Dispatches from a Reporter's Notebook

The War at Home

Posted February 26, 2007 4:16 p.m. EST
Updated March 8, 2007 4:43 p.m. EST

Okay, here’s the deal, I feel like a broken record, but I will say it one more time. Women are almost always killed by a husband or boyfriend, period. The statistics on this are clear and irrefutable. Yet, for some reason, as a community we continue to dismiss domestic murders as common and understandable, as “crimes of passion.”

In my eighteen years in the business I can’t tell you how many times a producer has asked me the following question over the phone: “So it’s just a domestic, there’s nothing really to it?” I know it would be sexier if the Bogeyman jumped out of the bushes, but that simply doesn’t happen with any regularity.

In the past two weeks Wake County has had its share of domestic violence. Two weeks ago a Wendell man was charged with stabbing his wife to death. In a gruesome act he and his cohorts wrote words in his dead wife’s blood. Last week a Raleigh man was charged with trying to stab his girlfriend to death. She ran from door to door searching for help in her apartment complex trailing blood up and down the sidewalks. A Good Samaritan who likely saved her life rushed her to the hospital. A fatal fire last week that claimed the life of a couple and their child may turn out to be a domestic homicide. In the latter two cases the women had protective orders which clearly spelled out the fact that they felt their lives were in danger.

What this says to me is that we as a community, and in turn we in the news media, need to pay even more attention to these murders because they are becoming more prevalent. Clearly, a restraining order alone is not enough to save these women’s lives. The problem deserves a community response. In both the Wendell murder and the Raleigh stabbing neighbors witnessed what they thought was abuse occurring between the men accused and the victims. You have to wonder, would it have made a difference if they had called the polic?. I don’t know the answer, but it’s a question that’s worth considering.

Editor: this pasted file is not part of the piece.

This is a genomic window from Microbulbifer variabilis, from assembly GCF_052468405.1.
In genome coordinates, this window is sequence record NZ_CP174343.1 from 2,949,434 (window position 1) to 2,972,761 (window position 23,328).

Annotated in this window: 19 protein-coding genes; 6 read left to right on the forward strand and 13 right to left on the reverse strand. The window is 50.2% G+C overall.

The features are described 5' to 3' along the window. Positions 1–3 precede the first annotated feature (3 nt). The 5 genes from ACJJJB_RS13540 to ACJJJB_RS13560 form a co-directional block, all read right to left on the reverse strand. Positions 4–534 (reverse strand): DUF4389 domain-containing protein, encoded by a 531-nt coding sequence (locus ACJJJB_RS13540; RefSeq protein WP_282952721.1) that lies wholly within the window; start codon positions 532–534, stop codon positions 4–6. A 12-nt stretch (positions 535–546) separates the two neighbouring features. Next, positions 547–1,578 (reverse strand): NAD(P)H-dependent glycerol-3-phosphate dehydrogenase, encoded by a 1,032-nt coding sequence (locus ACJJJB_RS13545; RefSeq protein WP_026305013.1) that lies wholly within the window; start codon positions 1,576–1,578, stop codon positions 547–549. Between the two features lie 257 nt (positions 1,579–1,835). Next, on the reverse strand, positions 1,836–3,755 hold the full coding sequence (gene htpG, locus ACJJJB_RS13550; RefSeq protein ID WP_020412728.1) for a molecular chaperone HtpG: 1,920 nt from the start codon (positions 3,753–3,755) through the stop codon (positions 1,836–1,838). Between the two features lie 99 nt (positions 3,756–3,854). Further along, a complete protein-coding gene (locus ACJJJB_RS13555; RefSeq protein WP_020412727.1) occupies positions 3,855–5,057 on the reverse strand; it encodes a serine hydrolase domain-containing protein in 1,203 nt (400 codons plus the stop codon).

I suggest that women by nature are less violent. They are less likely to be involved in crime, less likely to sell drugs, less likely to own a gun. Therefore, they are less likely to become murder victims through any of their own actions. Instead, these women become victims in the one place that we should all feel safe- at home. Isn’t it time we made home safe again?

About this Blog:

WRAL's Amanda Lamb offers a behind-the-scenes look at what TV news reporters do, the people they meet and how their jobs affect them.